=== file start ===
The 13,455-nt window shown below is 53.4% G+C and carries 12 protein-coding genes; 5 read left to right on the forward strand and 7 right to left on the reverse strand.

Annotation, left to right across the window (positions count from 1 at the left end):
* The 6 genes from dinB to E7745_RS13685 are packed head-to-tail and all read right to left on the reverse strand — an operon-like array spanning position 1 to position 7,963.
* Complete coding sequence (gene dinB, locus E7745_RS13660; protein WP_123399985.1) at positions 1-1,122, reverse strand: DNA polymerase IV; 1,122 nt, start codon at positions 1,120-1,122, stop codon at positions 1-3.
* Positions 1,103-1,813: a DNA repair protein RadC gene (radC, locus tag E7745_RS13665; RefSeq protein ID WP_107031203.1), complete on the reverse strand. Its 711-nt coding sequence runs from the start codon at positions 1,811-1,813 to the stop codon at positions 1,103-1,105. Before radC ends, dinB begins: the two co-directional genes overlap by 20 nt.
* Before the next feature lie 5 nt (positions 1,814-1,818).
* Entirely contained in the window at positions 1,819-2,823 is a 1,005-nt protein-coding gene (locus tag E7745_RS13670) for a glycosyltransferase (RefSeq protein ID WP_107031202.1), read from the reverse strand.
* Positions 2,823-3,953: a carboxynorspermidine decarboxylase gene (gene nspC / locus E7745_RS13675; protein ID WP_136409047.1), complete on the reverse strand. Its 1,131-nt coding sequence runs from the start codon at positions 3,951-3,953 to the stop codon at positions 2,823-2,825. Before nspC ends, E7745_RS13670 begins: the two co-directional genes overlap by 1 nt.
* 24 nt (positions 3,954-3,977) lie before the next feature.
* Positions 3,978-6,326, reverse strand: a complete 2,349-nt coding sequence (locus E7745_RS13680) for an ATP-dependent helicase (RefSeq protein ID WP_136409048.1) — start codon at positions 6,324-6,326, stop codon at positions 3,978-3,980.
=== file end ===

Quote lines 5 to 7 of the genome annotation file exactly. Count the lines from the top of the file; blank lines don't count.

* Positions 1,103-1,813: a DNA repair protein RadC gene (radC, locus tag E7745_RS13665; RefSeq protein ID WP_107031203.1), complete on the reverse strand. Its 711-nt coding sequence runs from the start codon at positions 1,811-1,813 to the stop codon at positions 1,103-1,105. Before radC ends, dinB begins: the two co-directional genes overlap by 20 nt.
* Before the next feature lie 5 nt (positions 1,814-1,818).
* Entirely contained in the window at positions 1,819-2,823 is a 1,005-nt protein-coding gene (locus tag E7745_RS13670) for a glycosyltransferase (RefSeq protein ID WP_107031202.1), read from the reverse strand.